Morro Bay to Santa Barbara

We left Morro Bay at sunset on Thursday for the 15 hour sail through Point Conception to Santa Barbara. I felt a little trepidation heading out as Point Conception is known to be the windiest point the California shores and is often heralded as the Cape Horn of the West Coast. Thankfully, our spectacularly clear sunset was followed by a calm, peaceful night sail, and our greatest excitement was the night sky. I'm happy to report, especially after our Monterey to San Simeon passage, that Point Conception was graciously anticlimactic.

Things were so tranquil we took two hour shifts alone in the cockpit each, and I even had a full eight hours of sleep (albeit in two, four-hour shifts). I woke around 8 am as we turned east into the Santa Barbara Channel. The coastal mountains turned gold in the morning sun, the glassy water creating a striking mirror image. Dominic and I admired the reflection, and then began to wonder if its luster was due to the film of oil which stretched, iridescent, across the surface of the water. Looking at our wake we could see funky brown gunk chunking in the whitewater. We had been dodging oil platforms all night, but we hear at least some portion of this is due to natural seepage from the ground. As a historical point of interest, Dad reports that Native Americans living in the area used tar that washed up on the beach as a sealant for their canoes. 

We arrived in Santa Barbara in the early afternoon to find a small complication in our plans. We were intending to tie up at the Santa Barbara harbor, as they (like all marinas) keep some slips available for transient vessels on a first come, first serve basis. However, there was construction in the marina, and the sloop that arrived 10 minutes ahead of us got the last available spot. Despite having plenty of space along the fueling dock for the 170 foot mega-yacht that arrived the following day, Helios was told the next space would be available in March and turned away to anchor in the harbor just east of Stearn's Wharf. Rude!

The benefit was that we were perfectly situated to enjoyed the best views Santa Barbara had to offer. Looking west, we could see Santa Barbara Point, the mesa, the harbor, and the full curve of the mountain ridge as it rises and extends west toward Montecito. 

Helios from the shore:

We arrived on Friday, and the weekend forecast was for sunshine and temperatures in the upper seventies. Dad is a UCSB graduate, and we all had friends we were hoping to visit, so we decided to enjoy Santa Barbara through the weekend. On Saturday, we inflated the dinghy for the first time this trip and went ashore. Dominic stopped by West Marine and returned to the boat for some fix-it projects, while Dad and I explored the water front and met his college buddie, Bruce Duncan, at Enterprise Fish Market for lunch.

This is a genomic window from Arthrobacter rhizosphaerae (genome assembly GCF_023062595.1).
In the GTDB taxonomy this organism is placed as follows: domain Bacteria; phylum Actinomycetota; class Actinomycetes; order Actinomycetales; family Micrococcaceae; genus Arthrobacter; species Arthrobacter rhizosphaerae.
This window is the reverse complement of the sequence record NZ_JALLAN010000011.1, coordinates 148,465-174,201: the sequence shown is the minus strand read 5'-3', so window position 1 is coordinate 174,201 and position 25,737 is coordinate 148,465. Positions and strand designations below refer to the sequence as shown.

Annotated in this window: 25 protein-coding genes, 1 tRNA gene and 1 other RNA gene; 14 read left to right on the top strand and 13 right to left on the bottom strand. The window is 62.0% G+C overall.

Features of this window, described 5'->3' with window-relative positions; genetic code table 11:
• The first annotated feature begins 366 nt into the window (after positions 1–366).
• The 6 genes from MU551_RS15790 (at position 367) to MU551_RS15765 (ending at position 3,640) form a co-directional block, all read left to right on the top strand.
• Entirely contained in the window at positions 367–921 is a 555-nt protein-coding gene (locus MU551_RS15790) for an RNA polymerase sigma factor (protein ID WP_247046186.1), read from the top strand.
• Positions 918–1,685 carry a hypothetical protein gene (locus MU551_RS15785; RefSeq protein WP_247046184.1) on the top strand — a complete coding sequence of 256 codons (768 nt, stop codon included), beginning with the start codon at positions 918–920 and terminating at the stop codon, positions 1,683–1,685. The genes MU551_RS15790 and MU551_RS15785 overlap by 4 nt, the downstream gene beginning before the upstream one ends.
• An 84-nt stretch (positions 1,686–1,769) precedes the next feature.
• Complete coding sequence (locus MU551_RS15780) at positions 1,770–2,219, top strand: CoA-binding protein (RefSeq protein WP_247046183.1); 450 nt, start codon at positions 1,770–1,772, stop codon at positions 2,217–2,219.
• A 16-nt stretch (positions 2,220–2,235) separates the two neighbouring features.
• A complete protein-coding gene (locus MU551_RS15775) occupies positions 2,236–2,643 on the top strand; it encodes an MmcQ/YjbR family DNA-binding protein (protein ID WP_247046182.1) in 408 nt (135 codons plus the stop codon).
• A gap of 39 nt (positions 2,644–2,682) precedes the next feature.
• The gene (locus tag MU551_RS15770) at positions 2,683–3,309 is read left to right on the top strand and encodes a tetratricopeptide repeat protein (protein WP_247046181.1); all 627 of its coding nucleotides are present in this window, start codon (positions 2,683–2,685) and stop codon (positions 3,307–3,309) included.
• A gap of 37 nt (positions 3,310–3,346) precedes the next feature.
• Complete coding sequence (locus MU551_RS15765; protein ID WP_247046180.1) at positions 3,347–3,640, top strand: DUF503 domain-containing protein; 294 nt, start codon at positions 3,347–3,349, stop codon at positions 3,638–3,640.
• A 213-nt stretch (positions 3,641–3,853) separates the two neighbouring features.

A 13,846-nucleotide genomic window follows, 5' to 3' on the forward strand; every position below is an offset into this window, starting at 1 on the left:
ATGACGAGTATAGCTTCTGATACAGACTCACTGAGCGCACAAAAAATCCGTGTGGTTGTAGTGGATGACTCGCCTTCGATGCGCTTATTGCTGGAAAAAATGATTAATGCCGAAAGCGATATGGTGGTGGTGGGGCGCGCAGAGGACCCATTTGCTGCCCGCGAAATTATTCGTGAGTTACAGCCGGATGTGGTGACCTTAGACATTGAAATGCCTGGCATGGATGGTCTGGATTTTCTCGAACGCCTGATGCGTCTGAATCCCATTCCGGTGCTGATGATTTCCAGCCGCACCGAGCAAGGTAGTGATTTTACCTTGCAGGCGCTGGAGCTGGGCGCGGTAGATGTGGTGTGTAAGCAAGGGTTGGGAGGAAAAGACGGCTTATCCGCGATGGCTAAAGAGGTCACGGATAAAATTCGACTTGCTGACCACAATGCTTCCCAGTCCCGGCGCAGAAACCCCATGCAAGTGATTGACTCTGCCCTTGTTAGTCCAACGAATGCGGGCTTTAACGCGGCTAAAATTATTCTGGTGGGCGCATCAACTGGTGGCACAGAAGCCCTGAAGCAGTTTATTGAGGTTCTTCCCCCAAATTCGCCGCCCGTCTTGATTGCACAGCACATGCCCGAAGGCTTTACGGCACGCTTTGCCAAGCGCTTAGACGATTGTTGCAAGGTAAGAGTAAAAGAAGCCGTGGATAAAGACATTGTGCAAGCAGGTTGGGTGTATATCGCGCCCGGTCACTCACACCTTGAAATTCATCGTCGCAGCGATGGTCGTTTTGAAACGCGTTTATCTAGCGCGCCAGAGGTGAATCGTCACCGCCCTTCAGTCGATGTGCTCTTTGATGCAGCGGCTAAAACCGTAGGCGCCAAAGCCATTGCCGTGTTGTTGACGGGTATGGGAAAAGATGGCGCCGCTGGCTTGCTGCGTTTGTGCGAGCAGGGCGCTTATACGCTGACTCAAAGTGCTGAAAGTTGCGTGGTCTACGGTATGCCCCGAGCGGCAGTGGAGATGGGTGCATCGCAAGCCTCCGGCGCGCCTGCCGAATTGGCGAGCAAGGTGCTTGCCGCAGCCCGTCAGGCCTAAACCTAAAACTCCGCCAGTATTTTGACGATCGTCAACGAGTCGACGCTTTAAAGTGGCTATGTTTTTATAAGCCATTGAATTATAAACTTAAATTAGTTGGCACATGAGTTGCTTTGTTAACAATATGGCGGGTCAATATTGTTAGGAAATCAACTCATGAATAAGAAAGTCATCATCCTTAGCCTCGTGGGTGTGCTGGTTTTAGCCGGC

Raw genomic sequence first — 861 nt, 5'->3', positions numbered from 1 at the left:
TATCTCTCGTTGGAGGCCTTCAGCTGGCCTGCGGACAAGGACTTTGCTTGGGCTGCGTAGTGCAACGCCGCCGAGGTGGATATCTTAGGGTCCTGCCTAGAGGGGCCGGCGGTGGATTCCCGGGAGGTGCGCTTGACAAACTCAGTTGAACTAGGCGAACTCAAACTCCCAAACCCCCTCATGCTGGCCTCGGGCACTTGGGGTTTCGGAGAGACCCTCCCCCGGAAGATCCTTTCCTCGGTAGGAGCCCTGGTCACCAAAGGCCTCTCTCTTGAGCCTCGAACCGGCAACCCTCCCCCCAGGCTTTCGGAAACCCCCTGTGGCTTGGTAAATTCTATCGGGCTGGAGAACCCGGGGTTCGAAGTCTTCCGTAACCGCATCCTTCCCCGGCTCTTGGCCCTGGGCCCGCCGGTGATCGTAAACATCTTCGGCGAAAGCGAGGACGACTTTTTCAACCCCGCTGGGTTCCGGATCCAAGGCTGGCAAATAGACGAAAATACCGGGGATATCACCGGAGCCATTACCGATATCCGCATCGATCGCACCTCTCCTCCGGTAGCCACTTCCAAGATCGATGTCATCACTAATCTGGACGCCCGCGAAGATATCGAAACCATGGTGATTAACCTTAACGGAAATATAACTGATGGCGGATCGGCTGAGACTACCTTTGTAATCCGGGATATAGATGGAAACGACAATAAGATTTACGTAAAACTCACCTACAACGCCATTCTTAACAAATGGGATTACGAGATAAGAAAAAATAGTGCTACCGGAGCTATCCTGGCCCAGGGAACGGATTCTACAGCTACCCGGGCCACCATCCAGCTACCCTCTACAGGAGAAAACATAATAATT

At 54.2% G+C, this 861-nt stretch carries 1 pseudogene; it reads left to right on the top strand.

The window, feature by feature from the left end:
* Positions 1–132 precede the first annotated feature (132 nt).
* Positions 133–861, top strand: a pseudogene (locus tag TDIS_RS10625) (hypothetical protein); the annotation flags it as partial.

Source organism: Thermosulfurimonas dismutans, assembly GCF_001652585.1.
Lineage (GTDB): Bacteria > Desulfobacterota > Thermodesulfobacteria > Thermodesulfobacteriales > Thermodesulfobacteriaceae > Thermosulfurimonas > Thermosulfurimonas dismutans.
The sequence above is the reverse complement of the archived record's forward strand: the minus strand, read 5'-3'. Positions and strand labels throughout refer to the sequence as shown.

Also on Saturday, we were treated to two visits from the Marina Harbor Patrol. Despite being marked on two separate charts as an anchorage, and there being a cruise ship anchored nearby when we arrived, apparently we were in a 'seasonal' anchorage that was closed in January. Super. Rude. We were unable to move the boat due repairs to the charging system underway; we ended up with a citation for illegally anchoring that will go on Dominic's driving record (of little import to sailors planning to leave the country) and a serious lack of respect for the Santa Barbara habor; but, we did end up with an even more picturesque anchorage just off East Beach. As seen from the dinghy:


Our attitude toward Santa Barbara was quickly revived by the amazing Sunday afternoon we spent on the beach with our friends Maggie Yates and Shad Springer. It was the first real beach day of our vacation and an absolute dream. We had delicious take-out and picnicked on the beach, swam in the surf, and discussed frivolous things that have nothing to do with boats. Hooray! My Dad had offered to be boat tender for the day, so even Captain Dominic could rest easy knowing Helios was well cared for.

The late afternoon brought clouds, so Shad treated us to a well curated driving tour of Santa Barbara, the highlight of which were the panoramas offered by Franceschi Park.

Maggie and Shad dropped us off at the harbor just in time for a warm, evening dinghy ride and drop-dead gorgeous Santa Barbara sunset.

We woke this Monday morning to cloudy skies and predictions for flukey winds and rain in the evening. So with some sadness, we decided not to tempt the winter weather gods and forego our visit to Santa Cruz Island across the channel. Such is the nature of sailing. There were also a series of small fires along the the shore. No information as to how they started, but a powerful reminder of the consequences this sunny, warm, dry January brings.

We slept in, enjoying soft boiled eggs and hash browns for breakfast, and are now motoring to Ventura and are very much looking forward to visiting family we have living within walking distance of the marina. Not too bad, for a Monday!